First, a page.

We are making progress outside – we even have the garden tilled thanks to Jan’s friend Donnie and his tractor mounted tiller (which my husband just added to his wish list!).

AND – are you ready for this? – I even have some peas, lettuce, and early radishes planted!

I was rather proud of myself until I noticed yesterday that all of my Amish neighbors already have things growing in their gardens.

Oh well! I’m just waiting now for a few dry days to get some more things planted.

Meanwhile I’ll enjoy the beautiful daffodils and hyacinths and rejoice that the fruit trees are starting to bloom.

And I’m be thankful for both the rhubarb pie and crisp we’ve enjoyed and the tiny amount of fresh asparagus we harvested.

…even if I’m still starving for a fresh radish! 🙂

Rhubarb – A “Firstfruit” of Spring

You know that spring has arrived when the first little red shoots of rhubarb poke through the ground!

Also called pie plant, this perennial has been around for many years. In the past it was used as a “spring tonic” to help stimulate the digestive system after a long winter of preserved foods. (I will vouch from personal experience that rhubarb does have that quality!)

Rhubarb just seemed to belong to our old farmstead, so I was surprised that we couldn’t find any.

I was even more surprised to find that I had trouble getting a patch started. Every year my mom would send us home with some roots to plant, and every year they would immediately die.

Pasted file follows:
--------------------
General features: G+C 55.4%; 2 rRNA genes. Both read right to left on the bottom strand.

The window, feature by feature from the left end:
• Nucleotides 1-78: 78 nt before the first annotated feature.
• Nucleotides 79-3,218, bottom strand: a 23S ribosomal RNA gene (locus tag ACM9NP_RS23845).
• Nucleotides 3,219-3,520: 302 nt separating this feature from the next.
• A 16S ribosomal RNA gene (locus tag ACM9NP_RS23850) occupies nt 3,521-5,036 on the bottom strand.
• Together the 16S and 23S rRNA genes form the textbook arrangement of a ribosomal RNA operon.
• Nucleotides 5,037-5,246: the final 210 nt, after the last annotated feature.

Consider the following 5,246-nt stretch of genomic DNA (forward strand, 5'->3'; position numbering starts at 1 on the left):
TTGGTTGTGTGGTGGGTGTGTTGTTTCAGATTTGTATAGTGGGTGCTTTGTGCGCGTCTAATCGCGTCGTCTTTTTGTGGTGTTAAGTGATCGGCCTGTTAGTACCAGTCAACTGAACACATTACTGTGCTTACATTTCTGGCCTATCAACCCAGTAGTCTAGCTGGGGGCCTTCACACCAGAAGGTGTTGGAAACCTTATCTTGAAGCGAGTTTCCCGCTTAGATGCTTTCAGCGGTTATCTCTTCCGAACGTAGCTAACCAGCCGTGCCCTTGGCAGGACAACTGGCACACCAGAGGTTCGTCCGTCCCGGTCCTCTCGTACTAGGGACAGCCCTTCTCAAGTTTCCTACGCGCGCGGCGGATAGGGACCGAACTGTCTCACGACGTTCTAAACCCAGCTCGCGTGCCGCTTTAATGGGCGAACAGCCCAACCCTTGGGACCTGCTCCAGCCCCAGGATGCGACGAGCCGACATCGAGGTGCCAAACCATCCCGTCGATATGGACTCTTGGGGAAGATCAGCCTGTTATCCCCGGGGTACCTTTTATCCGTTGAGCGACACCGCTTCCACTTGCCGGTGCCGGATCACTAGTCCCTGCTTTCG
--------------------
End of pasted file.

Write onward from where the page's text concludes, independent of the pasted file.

Finally one of our neighbors – who has a beautiful rhubarb patch – told me the secret. She said that rhubarb does not like to have its feet wet. All I needed to do was to mound up the dirt into a little hill before I planted the rhubarb.

It worked! My patch is finally looking nice and really producing!

Rhubarb can be picked just as soon as the stem is long enough. Just grab the stem and pull – it should just “pop” out. Then take a knife and hack off the poisonous leaves. (I leave them around the plants as a natural mulch.)

It’s important to never pick so much on a plant that the crown is exposed. I like to pick a few stalks off of each plant and then let them grow back. You can pick rhubarb until the weather warms up, then it will get bitter, but by then we’ve usually had plenty of rhubarb!

After you clean the stalks, they can be cut and used in many recipes or frozen to use in the winter.